27. Reward yourself for small acts of acceptance. Give yourself something special after you delete his/her number from your phone, or meet with friends after putting all her/his things in a box to discard them.
28. Hang this statement somewhere you can see it. “Loving myself means letting go.”
29. Replace your emotional thoughts with facts. When you think, “I’ll never feel loved again!” don’t resist that feeling. Instead, move on to another thought, such as; “I learned a new song for karaoke tonight.”
30. Use the silly voice technique. Russ Harris, author of The Happiness Trap, states swapping the voice in your head with a cartoon voice will help take back your power from the negative thoughts.
Let Go Of Stress
31. Use a deep breathing technique, like ujayii, to soothe yourself and seep into the present moment.
32. Immerse yourself in group activities. Enjoying the people in your life will help put your issues in perspective.
33. Eckhart Tolle stated: “Worry pretends to be necessary but serves no useful purpose.” Questioning how your stress serves you will help you let it go.
34. Metaphorically release it. Write down all your stresses and toss the paper into your fireplace, light it and watch it ‘go up in flames’.
35. Replace your thoughts. Notice when you begin thinking stressful thoughts you, then shift your thoughts to something positive and pleasant, such as your passion for your hobby.
36. Take a sauna break. Studies reveal that people who use a sauna at least twice a week for ten to thirty minutes are less stressed after work than others with similar jobs who don’t.
37. Imagine your life ten years from now. Then look twenty years into the future, and then thirty. Realize that many of the things you’re worrying about don’t really matter in the grand scheme of things.
38. Organize your desk, closet or kitchen. According to Georgia Witkin, assistant director of psychiatry at Mount Sinai School of Medicine, completing a small task increases your sense of control and decreases your stress level.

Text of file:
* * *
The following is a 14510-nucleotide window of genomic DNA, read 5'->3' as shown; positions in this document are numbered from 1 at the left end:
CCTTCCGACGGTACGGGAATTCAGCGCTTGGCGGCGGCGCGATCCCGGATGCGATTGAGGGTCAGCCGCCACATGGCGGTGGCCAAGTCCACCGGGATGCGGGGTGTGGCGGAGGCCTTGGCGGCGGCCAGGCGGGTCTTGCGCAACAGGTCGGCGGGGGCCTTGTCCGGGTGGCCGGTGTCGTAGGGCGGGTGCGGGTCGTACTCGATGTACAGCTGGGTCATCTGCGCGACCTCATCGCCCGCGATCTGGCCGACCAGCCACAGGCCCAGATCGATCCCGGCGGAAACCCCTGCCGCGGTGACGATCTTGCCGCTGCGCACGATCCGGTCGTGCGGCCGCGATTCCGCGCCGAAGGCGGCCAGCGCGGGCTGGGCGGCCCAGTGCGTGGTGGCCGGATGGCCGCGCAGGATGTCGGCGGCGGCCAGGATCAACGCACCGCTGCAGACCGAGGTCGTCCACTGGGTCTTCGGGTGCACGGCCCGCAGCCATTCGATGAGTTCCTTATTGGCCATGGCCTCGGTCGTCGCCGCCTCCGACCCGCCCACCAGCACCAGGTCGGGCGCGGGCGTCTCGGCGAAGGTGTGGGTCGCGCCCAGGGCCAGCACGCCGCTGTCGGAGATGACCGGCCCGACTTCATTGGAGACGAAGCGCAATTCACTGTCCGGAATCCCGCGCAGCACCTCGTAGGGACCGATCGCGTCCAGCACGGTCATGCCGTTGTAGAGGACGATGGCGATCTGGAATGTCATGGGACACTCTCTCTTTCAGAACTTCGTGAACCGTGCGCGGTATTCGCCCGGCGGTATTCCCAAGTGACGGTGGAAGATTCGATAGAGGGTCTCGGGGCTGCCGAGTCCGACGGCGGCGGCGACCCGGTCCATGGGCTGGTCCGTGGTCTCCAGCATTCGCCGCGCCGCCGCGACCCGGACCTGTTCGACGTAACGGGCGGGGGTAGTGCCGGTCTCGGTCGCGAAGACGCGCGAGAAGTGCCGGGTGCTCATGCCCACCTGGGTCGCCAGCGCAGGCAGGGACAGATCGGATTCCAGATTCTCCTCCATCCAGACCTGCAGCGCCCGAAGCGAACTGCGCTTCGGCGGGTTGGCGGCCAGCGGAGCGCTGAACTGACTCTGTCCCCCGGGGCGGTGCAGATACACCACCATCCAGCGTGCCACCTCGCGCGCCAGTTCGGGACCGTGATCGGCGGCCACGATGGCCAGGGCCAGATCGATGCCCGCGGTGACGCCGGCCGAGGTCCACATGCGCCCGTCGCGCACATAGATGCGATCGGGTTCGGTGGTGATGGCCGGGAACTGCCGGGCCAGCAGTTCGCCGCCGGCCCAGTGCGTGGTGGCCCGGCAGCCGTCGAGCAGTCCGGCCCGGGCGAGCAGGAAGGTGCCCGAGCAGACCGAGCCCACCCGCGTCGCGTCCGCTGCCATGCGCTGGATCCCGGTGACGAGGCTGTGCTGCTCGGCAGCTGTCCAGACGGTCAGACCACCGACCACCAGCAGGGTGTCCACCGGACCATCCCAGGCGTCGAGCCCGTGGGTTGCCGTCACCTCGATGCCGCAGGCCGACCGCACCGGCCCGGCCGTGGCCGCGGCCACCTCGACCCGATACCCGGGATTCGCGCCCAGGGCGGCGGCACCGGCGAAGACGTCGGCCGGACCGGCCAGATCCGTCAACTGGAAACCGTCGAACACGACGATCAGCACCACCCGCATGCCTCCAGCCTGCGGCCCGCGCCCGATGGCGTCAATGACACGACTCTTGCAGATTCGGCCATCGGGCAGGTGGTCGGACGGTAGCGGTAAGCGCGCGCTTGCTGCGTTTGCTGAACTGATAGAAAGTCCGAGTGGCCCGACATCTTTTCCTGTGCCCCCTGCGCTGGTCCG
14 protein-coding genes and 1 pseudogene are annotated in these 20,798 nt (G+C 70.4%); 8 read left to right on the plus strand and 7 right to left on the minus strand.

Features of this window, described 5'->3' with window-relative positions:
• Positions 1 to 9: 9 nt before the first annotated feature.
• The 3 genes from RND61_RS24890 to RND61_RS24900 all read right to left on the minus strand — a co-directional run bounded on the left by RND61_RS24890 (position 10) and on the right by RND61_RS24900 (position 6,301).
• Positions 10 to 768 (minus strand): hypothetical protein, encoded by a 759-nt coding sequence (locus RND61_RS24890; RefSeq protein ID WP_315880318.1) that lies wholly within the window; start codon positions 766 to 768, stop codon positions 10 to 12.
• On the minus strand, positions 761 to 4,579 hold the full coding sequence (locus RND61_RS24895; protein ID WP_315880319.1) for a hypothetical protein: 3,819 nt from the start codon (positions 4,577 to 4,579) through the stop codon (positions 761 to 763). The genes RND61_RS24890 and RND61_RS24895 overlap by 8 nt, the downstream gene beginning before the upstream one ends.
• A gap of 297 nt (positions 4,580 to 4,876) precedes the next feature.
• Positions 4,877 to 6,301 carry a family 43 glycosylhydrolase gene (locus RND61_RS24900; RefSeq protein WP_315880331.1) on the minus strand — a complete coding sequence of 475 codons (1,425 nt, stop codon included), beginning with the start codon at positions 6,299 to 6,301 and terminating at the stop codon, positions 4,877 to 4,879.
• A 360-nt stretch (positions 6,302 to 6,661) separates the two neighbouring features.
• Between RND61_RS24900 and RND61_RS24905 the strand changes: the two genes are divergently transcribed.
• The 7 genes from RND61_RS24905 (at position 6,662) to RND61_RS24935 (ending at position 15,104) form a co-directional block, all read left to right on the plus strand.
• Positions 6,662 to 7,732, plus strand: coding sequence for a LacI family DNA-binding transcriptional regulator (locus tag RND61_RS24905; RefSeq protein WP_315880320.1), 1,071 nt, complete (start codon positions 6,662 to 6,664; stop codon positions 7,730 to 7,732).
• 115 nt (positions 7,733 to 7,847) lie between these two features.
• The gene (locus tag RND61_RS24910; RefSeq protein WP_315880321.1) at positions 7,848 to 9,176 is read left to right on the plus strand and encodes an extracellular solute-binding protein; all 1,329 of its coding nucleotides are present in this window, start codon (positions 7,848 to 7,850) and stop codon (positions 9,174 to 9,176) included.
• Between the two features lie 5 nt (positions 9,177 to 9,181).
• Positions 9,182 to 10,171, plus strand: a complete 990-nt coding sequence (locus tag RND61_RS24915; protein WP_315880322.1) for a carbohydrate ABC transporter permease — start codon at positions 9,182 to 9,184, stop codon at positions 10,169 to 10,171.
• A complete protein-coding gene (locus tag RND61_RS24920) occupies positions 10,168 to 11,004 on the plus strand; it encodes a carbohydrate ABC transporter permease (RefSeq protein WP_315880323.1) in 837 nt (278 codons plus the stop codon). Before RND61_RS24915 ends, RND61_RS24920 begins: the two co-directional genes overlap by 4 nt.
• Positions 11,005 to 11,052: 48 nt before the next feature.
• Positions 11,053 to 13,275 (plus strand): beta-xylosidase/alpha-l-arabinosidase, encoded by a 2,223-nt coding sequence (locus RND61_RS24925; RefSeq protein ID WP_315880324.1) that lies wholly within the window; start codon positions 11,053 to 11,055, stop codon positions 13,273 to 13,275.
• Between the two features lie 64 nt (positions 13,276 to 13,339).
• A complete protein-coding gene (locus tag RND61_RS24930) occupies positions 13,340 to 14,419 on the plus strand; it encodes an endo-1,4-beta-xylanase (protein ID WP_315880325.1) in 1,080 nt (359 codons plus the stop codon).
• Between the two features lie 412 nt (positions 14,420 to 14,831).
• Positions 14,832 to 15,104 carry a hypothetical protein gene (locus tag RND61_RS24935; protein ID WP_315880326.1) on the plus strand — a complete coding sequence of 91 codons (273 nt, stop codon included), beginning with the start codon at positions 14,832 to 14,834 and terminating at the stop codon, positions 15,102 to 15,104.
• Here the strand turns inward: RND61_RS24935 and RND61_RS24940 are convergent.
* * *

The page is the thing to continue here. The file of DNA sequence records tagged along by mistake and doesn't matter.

39. Use it up. Make two lists: one with the root causes of your stress and one with actions to address them. As you complete these tasks, visualize yourself utilizing and depleting your “stress supply.”
40. Laugh about it–see the irony. Research reveals that laughter soothes tension, improves your immune system, and even eases pain. If you are unable to relax for long, start with ten minutes watching a funny video on YouTube. At last, but not least, “Hearty laughter is a good way to jog internally without having to go outdoors.” -Norman Cousins The Remarkable Story of Norman Cousins – Laugh Off Life The Remarkable Story of Norman Cousins, who saved his life from a debilitating illness. “Hearty laughter is a good way to jog internally without having to go outdoors.” -Norman Cousins
No doubt you will think of things to add to this list—for other areas of life where you need to practice letting go, and other techniques to start doing it right now.
This moment is the first moment of the rest of your life.
You might need to ask for assistance to clear out the self-doubt, fear, guilt, shame or unworthiness.
Here’s to living your dream life NOW.
This is an investment in your health, happiness, success, fulfillment, and enlightenment. Following the principles in this process will change your life forever and I want you to experience it yourself as soon as possible. Remember only you can take care of your happiness and mental, emotional, physical health and professional success.